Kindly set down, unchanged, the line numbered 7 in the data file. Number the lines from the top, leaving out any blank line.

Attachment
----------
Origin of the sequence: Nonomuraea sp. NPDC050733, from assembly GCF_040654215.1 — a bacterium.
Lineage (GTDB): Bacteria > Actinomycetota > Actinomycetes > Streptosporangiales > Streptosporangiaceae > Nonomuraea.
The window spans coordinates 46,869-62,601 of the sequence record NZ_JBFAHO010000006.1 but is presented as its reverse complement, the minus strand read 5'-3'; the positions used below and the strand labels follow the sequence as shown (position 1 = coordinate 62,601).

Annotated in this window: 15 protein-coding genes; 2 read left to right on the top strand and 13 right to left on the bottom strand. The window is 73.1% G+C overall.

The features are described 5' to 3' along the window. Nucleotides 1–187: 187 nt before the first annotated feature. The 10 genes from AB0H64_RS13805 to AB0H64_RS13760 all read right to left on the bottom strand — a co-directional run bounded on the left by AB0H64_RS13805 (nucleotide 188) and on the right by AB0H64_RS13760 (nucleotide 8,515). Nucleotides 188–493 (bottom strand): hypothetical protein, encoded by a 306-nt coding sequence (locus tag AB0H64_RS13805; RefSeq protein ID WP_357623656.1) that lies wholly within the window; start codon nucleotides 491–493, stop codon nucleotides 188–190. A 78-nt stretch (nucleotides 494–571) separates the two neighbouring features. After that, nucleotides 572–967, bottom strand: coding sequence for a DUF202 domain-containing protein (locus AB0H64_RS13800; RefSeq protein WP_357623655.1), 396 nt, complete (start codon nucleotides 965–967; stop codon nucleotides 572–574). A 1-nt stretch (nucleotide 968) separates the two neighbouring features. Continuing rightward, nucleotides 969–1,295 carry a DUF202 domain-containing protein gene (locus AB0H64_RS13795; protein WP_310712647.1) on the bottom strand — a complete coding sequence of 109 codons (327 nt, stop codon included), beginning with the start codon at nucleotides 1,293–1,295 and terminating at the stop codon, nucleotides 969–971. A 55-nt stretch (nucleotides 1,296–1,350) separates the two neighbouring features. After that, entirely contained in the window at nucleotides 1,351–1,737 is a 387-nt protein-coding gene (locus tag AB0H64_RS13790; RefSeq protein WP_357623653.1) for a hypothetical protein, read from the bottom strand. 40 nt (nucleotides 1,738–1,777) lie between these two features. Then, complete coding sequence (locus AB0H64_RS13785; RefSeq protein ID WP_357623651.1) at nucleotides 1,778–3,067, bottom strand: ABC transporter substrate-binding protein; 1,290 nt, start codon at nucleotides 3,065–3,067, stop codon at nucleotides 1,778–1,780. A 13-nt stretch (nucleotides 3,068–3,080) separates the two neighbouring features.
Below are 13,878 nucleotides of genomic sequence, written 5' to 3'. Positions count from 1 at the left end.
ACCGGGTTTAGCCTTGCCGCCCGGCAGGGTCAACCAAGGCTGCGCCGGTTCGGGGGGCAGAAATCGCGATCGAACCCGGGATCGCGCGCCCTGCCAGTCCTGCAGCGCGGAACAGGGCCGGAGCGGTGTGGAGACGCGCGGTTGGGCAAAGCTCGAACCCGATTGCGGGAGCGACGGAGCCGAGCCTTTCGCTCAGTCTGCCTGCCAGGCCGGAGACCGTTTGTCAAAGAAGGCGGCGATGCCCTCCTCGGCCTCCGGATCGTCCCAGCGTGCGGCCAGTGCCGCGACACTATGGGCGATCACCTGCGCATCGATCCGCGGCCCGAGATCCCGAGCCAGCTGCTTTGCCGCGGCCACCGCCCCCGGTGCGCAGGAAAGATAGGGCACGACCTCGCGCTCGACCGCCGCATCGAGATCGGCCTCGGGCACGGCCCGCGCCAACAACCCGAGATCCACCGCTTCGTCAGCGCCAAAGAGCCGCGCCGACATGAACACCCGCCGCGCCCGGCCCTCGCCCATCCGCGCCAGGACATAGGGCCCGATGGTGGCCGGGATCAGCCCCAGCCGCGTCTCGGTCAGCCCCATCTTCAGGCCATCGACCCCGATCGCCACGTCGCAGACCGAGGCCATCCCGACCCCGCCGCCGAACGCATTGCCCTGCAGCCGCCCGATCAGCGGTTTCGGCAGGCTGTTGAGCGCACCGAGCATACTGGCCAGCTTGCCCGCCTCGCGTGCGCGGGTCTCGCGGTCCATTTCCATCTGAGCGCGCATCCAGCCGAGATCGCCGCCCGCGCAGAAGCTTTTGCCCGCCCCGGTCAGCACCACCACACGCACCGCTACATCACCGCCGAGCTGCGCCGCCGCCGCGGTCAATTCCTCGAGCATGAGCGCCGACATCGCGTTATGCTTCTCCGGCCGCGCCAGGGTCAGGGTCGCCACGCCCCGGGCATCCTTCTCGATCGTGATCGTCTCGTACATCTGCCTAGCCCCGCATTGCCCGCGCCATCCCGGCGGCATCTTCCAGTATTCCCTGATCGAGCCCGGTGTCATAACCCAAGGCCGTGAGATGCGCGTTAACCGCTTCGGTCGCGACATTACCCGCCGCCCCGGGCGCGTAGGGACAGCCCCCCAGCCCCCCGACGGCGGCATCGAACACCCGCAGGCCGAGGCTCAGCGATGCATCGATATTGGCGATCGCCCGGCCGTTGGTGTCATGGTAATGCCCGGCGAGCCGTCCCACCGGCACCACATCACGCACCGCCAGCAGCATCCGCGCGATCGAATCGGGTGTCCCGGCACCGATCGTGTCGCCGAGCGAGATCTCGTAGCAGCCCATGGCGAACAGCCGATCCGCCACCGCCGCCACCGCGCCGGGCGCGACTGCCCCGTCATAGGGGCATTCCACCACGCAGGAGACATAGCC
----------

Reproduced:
ACCGGGTTTAGCCTTGCCGCCCGGCAGGGTCAACCAAGGCTGCGCCGGTTCGGGGGGCAGAAATCGCGATCGAACCCGGGATCGCGCGCCCTGCCAGTCCTGCAGCGCGGAACAGGGCCGGAGCGGTGTGGAGACGCGCGGTTGGGCAAAGCTCGAACCCGATTGCGGGAGCGACGGAGCCGAGCCTTTCGCTCAGTCTGCCTGCCAGGCCGGAGACCGTTTGTCAAAGAAGGCGGCGATGCCCTCCTCGGCCTCCGGATCGTCCCAGCGTGCGGCCAGTGCCGCGACACTATGGGCGATCACCTGCGCATCGATCCGCGGCCCGAGATCCCGAGCCAGCTGCTTTGCCGCGGCCACCGCCCCCGGTGCGCAGGAAAGATAGGGCACGACCTCGCGCTCGACCGCCGCATCGAGATCGGCCTCGGGCACGGCCCGCGCCAACAACCCGAGATCCACCGCTTCGTCAGCGCCAAAGAGCCGCGCCGACATGAACACCCGCCGCGCCCGGCCCTCGCCCATCCGCGCCAGGACATAGGGCCCGATGGTGGCCGGGATCAGCCCCAGCCGCGTCTCGGTCAGCCCCATCTTCAGGCCATCGACCCCGATCGCCACGTCGCAGACCGAGGCCATCCCGACCCCGCCGCCGAACGCATTGCCCTGCAGCCGCCCGATCAGCGGTTTCGGCAGGCTGTTGAGCGCACCGAGCATACTGGCCAGCTTGCCCGCCTCGCGTGCGCGGGTCTCGCGGTCCATTTCCATCTGAGCGCGCATCCAGCCGAGATCGCCGCCCGCGCAGAAGCTTTTGCCCGCCCCGGTCAGCACCACCACACGCACCGCTACATCACCGCCGAGCTGCGCCGCCGCCGCGGTCAATTCCTCGAGCATGAGCGCCGACATCGCGTTATGCTTCTCCGGCCGCGCCAGGGTCAGGGTCGCCACGCCCCGGGCATCCTTCTCGATCGTGATCGTCTCGTACATCTGCCTAGCCCCGCATTGCCCGCGCCATCCCGGCGGCATCTTCCAGTATTCCCTGATCGAGCCCGGTGTCATAACCCAAGGCCGTGAGATGCGCGTTAACCGCTTCGGTCGCGACATTACCCGCCGCCCCGGGCGCGTAGGGACAGCCCCCCAGCCCCCCGACGGCGGCATCGAACACCCGCAGGCCGAGGCTCAGCGATGCATCGATATTGGCGATCGCCCGGCCGTTGGTGTCATGGTAATGCCCGGCGAGCCGTCCCACCGGCACCACATCACGCACCGCCAGCAGCATCCGCGCGATCGAATCGGGTGTCCCGGCACCGATCGTGTCGCCGAGCGAGATCTCGTAGCAGCCCATGGCGAACAGCCGATCCGCCACCGCCGCCACCGCGCCGGGCGCGACTGCCCCGTCATAGGGGCATTCCACCACGCAGGAGACATAGCC